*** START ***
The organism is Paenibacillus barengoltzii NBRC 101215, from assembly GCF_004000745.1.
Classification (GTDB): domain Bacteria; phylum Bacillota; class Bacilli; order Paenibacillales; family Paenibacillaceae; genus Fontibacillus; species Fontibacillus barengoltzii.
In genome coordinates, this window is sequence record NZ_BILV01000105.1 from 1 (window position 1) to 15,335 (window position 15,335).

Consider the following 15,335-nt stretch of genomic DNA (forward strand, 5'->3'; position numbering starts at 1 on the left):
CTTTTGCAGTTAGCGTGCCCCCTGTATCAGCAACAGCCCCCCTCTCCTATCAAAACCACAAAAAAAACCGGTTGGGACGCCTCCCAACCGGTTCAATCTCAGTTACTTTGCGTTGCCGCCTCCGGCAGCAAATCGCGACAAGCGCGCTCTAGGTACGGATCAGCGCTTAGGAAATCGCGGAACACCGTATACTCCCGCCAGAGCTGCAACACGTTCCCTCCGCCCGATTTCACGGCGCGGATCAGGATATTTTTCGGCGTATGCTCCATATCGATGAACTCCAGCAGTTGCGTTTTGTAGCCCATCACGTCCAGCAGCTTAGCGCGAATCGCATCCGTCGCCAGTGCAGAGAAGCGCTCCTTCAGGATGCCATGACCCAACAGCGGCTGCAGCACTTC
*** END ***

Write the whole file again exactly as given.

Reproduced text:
The organism is Paenibacillus barengoltzii NBRC 101215, from assembly GCF_004000745.1.
Classification (GTDB): domain Bacteria; phylum Bacillota; class Bacilli; order Paenibacillales; family Paenibacillaceae; genus Fontibacillus; species Fontibacillus barengoltzii.
In genome coordinates, this window is sequence record NZ_BILV01000105.1 from 1 (window position 1) to 15,335 (window position 15,335).

Consider the following 15,335-nt stretch of genomic DNA (forward strand, 5'->3'; position numbering starts at 1 on the left):
CTTTTGCAGTTAGCGTGCCCCCTGTATCAGCAACAGCCCCCCTCTCCTATCAAAACCACAAAAAAAACCGGTTGGGACGCCTCCCAACCGGTTCAATCTCAGTTACTTTGCGTTGCCGCCTCCGGCAGCAAATCGCGACAAGCGCGCTCTAGGTACGGATCAGCGCTTAGGAAATCGCGGAACACCGTATACTCCCGCCAGAGCTGCAACACGTTCCCTCCGCCCGATTTCACGGCGCGGATCAGGATATTTTTCGGCGTATGCTCCATATCGATGAACTCCAGCAGTTGCGTTTTGTAGCCCATCACGTCCAGCAGCTTAGCGCGAATCGCATCCGTCGCCAGTGCAGAGAAGCGCTCCTTCAGGATGCCATGACCCAACAGCGGCTGCAGCACTTC